A survey conducted for The Independent by pollsters ORB forced voters to choose between keeping single market access and ending freedom of movement – as Britain’s negotiators will likely to be asked to do in the coming months.
48 per cent of voters favoured keeping single market access, compared to 37 per cent who said capping immigration from Europe was more important.
How the dust will settle on single market access and freedom of movement is likely to be the most polarizing aspect of Britain’s departure from the bloc.
67 per cent of those who voted for Britain to quit the bloc last month were adamant that EU immigration needed to be reduced whatever the consequences for single market access.
All countries with full access to the European single market currently have freedom of movement with the EU as a whole. EU officials have in recent days signaled that this is unlikely to change.
European Council president Donald Tusk said in the days following the referendum result that Britain could not have single market access “a la carte”.
“Leaders made it crystal clear that access to the single market requires acceptance of all four freedoms - including freedom of movement,” Mr Tusk said.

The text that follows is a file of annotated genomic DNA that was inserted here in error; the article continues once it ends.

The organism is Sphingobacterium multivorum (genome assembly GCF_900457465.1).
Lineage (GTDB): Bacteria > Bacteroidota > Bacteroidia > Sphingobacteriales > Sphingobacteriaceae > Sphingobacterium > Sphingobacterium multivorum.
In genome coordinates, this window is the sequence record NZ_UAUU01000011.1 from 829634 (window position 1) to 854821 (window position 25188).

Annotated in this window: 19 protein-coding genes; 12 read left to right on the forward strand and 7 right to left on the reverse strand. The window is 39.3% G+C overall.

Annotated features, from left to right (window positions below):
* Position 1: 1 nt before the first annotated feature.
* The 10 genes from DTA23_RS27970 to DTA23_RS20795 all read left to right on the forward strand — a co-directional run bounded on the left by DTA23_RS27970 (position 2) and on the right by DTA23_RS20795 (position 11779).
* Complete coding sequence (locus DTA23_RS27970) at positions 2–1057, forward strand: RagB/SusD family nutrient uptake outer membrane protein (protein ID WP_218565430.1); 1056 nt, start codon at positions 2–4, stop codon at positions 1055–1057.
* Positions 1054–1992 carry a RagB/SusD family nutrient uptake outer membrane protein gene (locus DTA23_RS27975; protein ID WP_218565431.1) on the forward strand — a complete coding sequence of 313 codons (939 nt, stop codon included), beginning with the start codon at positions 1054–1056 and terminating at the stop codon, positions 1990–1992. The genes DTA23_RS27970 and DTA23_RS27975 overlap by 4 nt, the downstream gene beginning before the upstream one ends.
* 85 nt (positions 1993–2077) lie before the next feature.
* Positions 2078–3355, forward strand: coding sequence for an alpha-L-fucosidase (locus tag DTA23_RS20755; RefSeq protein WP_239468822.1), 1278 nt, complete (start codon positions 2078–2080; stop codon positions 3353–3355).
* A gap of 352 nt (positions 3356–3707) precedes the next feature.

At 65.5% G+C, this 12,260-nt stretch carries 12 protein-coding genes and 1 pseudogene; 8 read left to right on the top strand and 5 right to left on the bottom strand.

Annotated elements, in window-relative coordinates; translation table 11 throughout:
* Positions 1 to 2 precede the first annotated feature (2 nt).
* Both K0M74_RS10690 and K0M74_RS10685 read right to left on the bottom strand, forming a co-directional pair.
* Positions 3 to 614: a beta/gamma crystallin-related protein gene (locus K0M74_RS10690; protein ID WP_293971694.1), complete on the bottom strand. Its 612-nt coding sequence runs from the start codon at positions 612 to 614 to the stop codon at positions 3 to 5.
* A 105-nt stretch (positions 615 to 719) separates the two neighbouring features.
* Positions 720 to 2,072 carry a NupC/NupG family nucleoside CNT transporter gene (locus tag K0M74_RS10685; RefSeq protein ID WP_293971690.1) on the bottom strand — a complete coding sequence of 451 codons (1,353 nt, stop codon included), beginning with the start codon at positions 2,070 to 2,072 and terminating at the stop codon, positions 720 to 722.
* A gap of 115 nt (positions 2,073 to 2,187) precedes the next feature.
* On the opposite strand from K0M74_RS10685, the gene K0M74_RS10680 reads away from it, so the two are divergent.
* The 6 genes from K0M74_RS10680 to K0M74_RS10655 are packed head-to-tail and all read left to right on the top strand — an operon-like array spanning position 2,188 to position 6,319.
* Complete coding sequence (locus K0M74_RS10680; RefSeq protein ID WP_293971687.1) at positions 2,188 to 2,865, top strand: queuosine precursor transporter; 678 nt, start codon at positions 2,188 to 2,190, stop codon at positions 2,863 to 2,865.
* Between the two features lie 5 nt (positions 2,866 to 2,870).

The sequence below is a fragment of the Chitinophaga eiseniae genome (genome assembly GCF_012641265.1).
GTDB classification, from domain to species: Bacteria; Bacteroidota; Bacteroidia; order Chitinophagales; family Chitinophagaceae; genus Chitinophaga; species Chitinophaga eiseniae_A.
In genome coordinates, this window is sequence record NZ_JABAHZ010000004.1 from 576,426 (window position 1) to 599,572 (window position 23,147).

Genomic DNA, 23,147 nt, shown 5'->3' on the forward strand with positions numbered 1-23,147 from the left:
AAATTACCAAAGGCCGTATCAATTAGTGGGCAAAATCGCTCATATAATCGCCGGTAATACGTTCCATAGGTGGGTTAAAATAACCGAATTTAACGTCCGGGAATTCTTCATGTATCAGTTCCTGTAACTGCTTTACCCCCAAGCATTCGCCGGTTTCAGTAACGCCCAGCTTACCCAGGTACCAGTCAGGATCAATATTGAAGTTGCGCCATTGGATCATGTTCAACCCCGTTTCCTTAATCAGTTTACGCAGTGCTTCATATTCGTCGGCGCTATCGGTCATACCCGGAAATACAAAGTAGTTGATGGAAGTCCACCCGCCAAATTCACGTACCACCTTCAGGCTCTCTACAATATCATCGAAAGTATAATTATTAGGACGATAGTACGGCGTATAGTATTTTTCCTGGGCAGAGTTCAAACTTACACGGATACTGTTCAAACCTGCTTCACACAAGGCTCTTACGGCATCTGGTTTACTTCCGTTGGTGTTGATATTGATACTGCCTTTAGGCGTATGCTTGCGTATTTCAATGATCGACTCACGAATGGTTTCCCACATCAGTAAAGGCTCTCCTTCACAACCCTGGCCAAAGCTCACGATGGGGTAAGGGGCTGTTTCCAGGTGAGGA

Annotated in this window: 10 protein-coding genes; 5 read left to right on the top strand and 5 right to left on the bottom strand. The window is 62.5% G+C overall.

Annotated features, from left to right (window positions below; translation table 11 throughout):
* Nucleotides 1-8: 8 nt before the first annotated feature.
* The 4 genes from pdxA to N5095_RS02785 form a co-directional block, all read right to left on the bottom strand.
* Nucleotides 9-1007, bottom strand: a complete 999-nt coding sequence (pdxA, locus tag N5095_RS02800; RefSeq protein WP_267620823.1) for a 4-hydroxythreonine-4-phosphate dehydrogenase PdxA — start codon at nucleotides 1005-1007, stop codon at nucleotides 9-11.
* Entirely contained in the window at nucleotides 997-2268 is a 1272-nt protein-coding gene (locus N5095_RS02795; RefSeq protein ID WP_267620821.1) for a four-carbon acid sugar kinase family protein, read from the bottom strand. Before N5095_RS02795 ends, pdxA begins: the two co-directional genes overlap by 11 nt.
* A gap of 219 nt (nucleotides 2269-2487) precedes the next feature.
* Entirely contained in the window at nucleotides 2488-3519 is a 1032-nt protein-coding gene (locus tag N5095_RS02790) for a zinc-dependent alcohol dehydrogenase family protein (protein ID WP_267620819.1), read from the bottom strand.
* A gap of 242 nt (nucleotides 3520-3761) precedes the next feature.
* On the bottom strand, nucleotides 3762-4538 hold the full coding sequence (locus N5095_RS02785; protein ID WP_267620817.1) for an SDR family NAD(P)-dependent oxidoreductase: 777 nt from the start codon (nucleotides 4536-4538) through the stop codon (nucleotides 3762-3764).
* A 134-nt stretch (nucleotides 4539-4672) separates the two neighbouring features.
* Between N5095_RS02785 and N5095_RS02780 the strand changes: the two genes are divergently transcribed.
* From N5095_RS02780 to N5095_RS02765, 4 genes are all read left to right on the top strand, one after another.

Last weekend the EU also told Switzerland that it could not retain single market access while introducing controls on freedom of movement. The Swiss narrowly voted for such a change in a legally binding referendum in 2014.
Despite the EU’s warning, Theresa May has said she will strive to secure both single market access and immigration controls in any post-Brexit deal. The frontrunner for the Conservative leadership said these would amount to “the best possible terms” but that single market access would have “priority”.
Andrea Leadsom, the second of the final two candidates to be put to Tory members in September, has however explicitly declared her intention to end freedom of movement.
“Freedom of movement will end and the British parliament will decide how many people enter our country each year to live, work and contribute to our national life,” she said in her launch statement.
Her backers have promised a “third way” to control immigration and retain free trade with the EU.
Negotiations on how exactly Britain will leave the European Union will only start once the so-called “Article 50” has been triggered. David Cameron has said he will leave this to his successor.
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